Antedating of "Boondoggle"

Stephen Goranson goranson at DUKE.EDU
Tue Sep 4 08:41:26 UTC 2012

From: American Dialect Society [ADS-L at LISTSERV.UGA.EDU] on behalf of Shapiro, Fred [fred.shapiro at YALE.EDU]
Sent: Monday, September 03, 2012 4:46 PM
Subject: [ADS-L] Antedating of "Boondoggle"

boondoggle (OED 1935)

1933 _Boston Herald_ 2 Apr. 51 (GenealogyBank)  [Boy] Scout supply houses sell spring snaps for the ends of lanyards, also boondoggle and leather lacings in a large variety of colors.

Fred Shapiro

>From the ads-l archive:

Punch, August 14, 1929 p. 192:


THE CHIEF SCOUT has recently been presented by the University of
Liverpool with a Degree, and by the scouts of America with a boondoggle.  Of the
two, I think I should prefer the boondoggle. Great as is the honour conferred by
the Seat of Learning, there is a homely flavour about the other gift which
touches theheart even more.

"Boondoggle." It is a word to conjure with, to roll around the tongue; an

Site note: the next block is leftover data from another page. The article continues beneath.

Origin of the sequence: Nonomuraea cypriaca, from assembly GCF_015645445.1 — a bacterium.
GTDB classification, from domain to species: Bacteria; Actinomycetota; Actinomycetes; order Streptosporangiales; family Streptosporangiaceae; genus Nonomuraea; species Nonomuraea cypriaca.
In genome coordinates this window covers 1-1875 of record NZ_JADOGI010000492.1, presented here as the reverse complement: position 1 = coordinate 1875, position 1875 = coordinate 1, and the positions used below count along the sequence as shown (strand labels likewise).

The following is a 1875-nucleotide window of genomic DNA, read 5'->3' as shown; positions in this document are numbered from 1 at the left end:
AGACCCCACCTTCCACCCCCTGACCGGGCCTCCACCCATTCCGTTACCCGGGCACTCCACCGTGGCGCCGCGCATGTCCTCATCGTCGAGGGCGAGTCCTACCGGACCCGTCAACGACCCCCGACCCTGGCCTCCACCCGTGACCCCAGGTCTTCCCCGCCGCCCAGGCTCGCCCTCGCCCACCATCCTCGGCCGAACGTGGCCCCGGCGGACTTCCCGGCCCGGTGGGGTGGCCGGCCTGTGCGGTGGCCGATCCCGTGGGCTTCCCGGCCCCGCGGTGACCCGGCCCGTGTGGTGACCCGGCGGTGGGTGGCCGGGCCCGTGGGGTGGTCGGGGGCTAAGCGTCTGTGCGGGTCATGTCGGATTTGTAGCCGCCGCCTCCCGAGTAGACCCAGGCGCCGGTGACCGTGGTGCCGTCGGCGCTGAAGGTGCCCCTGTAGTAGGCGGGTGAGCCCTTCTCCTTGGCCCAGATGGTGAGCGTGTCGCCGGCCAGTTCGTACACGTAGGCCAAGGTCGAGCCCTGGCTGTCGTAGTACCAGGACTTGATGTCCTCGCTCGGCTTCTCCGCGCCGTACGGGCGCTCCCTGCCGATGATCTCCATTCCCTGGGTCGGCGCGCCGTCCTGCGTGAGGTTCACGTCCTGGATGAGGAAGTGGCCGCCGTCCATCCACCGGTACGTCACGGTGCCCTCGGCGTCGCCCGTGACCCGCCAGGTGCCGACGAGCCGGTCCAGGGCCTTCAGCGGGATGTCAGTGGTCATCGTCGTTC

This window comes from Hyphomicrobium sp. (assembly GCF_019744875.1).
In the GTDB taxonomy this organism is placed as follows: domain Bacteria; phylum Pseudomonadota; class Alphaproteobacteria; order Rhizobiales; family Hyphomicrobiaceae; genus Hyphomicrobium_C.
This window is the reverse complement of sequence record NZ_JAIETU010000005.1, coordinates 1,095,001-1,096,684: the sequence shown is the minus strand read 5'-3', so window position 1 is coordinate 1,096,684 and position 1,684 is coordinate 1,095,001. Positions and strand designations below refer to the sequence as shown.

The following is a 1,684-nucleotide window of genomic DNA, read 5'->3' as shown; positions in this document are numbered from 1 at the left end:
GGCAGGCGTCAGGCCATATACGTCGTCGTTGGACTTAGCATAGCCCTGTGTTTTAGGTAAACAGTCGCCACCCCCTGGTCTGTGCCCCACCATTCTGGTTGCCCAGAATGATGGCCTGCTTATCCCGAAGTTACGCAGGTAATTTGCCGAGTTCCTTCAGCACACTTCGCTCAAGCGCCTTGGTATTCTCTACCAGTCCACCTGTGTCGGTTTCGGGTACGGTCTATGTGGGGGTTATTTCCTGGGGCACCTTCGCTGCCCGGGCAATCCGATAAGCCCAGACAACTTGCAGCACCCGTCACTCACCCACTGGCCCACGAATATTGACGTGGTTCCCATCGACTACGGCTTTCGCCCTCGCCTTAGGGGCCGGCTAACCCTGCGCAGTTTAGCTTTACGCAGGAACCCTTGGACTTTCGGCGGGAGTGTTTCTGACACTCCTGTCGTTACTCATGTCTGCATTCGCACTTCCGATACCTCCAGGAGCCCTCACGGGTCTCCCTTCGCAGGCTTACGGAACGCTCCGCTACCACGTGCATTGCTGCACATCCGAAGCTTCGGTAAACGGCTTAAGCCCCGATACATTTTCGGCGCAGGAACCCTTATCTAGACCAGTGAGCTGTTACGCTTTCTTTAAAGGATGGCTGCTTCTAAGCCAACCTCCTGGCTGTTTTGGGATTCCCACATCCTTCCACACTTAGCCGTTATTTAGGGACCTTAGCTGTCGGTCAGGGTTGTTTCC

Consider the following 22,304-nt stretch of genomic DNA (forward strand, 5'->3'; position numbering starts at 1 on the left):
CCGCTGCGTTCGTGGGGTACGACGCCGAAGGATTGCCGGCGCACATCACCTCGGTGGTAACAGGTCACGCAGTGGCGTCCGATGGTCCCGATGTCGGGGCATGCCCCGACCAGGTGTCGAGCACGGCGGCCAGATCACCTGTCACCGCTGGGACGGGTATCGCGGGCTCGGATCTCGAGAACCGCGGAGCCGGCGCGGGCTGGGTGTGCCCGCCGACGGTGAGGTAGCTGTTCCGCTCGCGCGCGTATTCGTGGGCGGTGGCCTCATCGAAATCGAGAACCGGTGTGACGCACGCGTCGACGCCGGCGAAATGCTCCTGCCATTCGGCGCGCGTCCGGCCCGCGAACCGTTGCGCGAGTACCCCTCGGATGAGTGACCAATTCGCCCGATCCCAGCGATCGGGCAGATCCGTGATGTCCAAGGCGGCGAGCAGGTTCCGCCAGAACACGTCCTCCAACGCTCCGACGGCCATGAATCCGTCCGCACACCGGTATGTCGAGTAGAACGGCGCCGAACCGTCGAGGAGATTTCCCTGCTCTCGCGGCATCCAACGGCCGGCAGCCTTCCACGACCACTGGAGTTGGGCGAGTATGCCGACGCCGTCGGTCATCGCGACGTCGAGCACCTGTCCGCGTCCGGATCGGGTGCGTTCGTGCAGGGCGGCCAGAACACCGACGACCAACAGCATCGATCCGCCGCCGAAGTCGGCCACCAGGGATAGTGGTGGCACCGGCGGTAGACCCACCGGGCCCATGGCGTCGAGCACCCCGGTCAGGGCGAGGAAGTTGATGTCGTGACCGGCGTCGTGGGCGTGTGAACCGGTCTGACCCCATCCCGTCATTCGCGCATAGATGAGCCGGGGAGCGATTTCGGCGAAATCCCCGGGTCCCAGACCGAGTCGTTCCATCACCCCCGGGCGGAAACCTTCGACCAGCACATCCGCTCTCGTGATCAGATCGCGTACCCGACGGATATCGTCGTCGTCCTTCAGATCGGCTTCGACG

expressive word to set the fancy moving in strange and comforting channels; and
it rhymes with "goggle," "boggle," and "woggle." three of the most lighthearted
words in the English language.

It sounds like the crooning of a mother to her child; like the bubbling of a
brook to a thirsty traveller; above all, it sounds like forty-two nations
extracting fifty thousand brace of cheerful feet from the particular brand of
mud enjoyed at Arrow Park.

When you ask the American Scouts about the boondoggle they slowly move theirgum
from one cheek to the other before they answer. And it is like that too.

Stephen Goranson




Re: boondoggle (1929)

Jonathan Lighter <[log in to unmask]>

Sun, 2 Sep 2007 12:23:47 -0700

I discussed "boondoggle" in all the rich detail seven hundred words would allow in the"Word Improv" column of the _Atlantic_ about a dozen years ago.  I think the article was called "Boy Scouts and Boondoggles." Metaphorical use took off in 1935, IIRC, as a result of a usage in the _N.Y. Times_, and Texas-born character actor Guy Kibbee was soon quoted (undoubtedly through his publicist) as saying that leather "boondoggles," so called, were a feature of his childhood in the 1890s.  Yeah, maybe.

  Too old and tired to look up the particulars.


[Boy Scouts and boondoggles. Lighter, J E. The Atlantic Monthly 275. 3 (Mar 1995): 132. ]

[unverified snippet, British Newspaper Archive]
“... Flowers and Boondoggle. The Prince had numberless gifts upon him. These included case of port wine from the Portuguese, a huge shillelah from the Irish Free State, a ... ”

Sat 03 Aug 1929, Western Daily Press,  Bristol, England

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